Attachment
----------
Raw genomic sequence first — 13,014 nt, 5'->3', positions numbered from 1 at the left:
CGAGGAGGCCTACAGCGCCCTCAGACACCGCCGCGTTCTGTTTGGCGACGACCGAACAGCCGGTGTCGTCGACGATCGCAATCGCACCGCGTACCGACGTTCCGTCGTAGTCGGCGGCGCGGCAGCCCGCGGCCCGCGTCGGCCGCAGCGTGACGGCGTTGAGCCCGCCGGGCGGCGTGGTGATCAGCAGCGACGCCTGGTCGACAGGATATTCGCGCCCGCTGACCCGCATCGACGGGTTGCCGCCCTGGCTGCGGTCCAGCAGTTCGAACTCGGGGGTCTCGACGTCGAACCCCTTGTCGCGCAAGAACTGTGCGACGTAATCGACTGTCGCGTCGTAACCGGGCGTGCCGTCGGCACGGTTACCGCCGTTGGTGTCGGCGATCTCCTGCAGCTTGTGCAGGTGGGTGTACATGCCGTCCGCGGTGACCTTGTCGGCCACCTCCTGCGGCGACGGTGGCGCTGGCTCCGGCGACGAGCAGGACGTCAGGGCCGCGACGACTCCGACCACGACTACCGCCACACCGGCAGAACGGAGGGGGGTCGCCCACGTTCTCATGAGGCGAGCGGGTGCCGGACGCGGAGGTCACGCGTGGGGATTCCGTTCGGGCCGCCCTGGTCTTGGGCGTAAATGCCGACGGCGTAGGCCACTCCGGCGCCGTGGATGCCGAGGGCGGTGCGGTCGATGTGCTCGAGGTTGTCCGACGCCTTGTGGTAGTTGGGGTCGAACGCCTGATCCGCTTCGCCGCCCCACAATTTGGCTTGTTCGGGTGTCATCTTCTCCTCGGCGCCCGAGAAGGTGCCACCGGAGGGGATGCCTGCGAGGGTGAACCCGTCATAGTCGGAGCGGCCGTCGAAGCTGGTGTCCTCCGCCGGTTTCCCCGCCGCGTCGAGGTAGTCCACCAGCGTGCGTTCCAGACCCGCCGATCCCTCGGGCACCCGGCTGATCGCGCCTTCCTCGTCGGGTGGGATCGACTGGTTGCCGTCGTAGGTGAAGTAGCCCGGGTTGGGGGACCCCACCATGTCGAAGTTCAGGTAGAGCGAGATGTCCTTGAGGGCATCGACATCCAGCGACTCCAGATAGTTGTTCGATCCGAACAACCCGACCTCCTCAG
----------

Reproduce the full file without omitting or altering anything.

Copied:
Raw genomic sequence first — 13,014 nt, 5'->3', positions numbered from 1 at the left:
CGAGGAGGCCTACAGCGCCCTCAGACACCGCCGCGTTCTGTTTGGCGACGACCGAACAGCCGGTGTCGTCGACGATCGCAATCGCACCGCGTACCGACGTTCCGTCGTAGTCGGCGGCGCGGCAGCCCGCGGCCCGCGTCGGCCGCAGCGTGACGGCGTTGAGCCCGCCGGGCGGCGTGGTGATCAGCAGCGACGCCTGGTCGACAGGATATTCGCGCCCGCTGACCCGCATCGACGGGTTGCCGCCCTGGCTGCGGTCCAGCAGTTCGAACTCGGGGGTCTCGACGTCGAACCCCTTGTCGCGCAAGAACTGTGCGACGTAATCGACTGTCGCGTCGTAACCGGGCGTGCCGTCGGCACGGTTACCGCCGTTGGTGTCGGCGATCTCCTGCAGCTTGTGCAGGTGGGTGTACATGCCGTCCGCGGTGACCTTGTCGGCCACCTCCTGCGGCGACGGTGGCGCTGGCTCCGGCGACGAGCAGGACGTCAGGGCCGCGACGACTCCGACCACGACTACCGCCACACCGGCAGAACGGAGGGGGGTCGCCCACGTTCTCATGAGGCGAGCGGGTGCCGGACGCGGAGGTCACGCGTGGGGATTCCGTTCGGGCCGCCCTGGTCTTGGGCGTAAATGCCGACGGCGTAGGCCACTCCGGCGCCGTGGATGCCGAGGGCGGTGCGGTCGATGTGCTCGAGGTTGTCCGACGCCTTGTGGTAGTTGGGGTCGAACGCCTGATCCGCTTCGCCGCCCCACAATTTGGCTTGTTCGGGTGTCATCTTCTCCTCGGCGCCCGAGAAGGTGCCACCGGAGGGGATGCCTGCGAGGGTGAACCCGTCATAGTCGGAGCGGCCGTCGAAGCTGGTGTCCTCCGCCGGTTTCCCCGCCGCGTCGAGGTAGTCCACCAGCGTGCGTTCCAGACCCGCCGATCCCTCGGGCACCCGGCTGATCGCGCCTTCCTCGTCGGGTGGGATCGACTGGTTGCCGTCGTAGGTGAAGTAGCCCGGGTTGGGGGACCCCACCATGTCGAAGTTCAGGTAGAGCGAGATGTCCTTGAGGGCATCGACATCCAGCGACTCCAGATAGTTGTTCGATCCGAACAACCCGACCTCCTCAG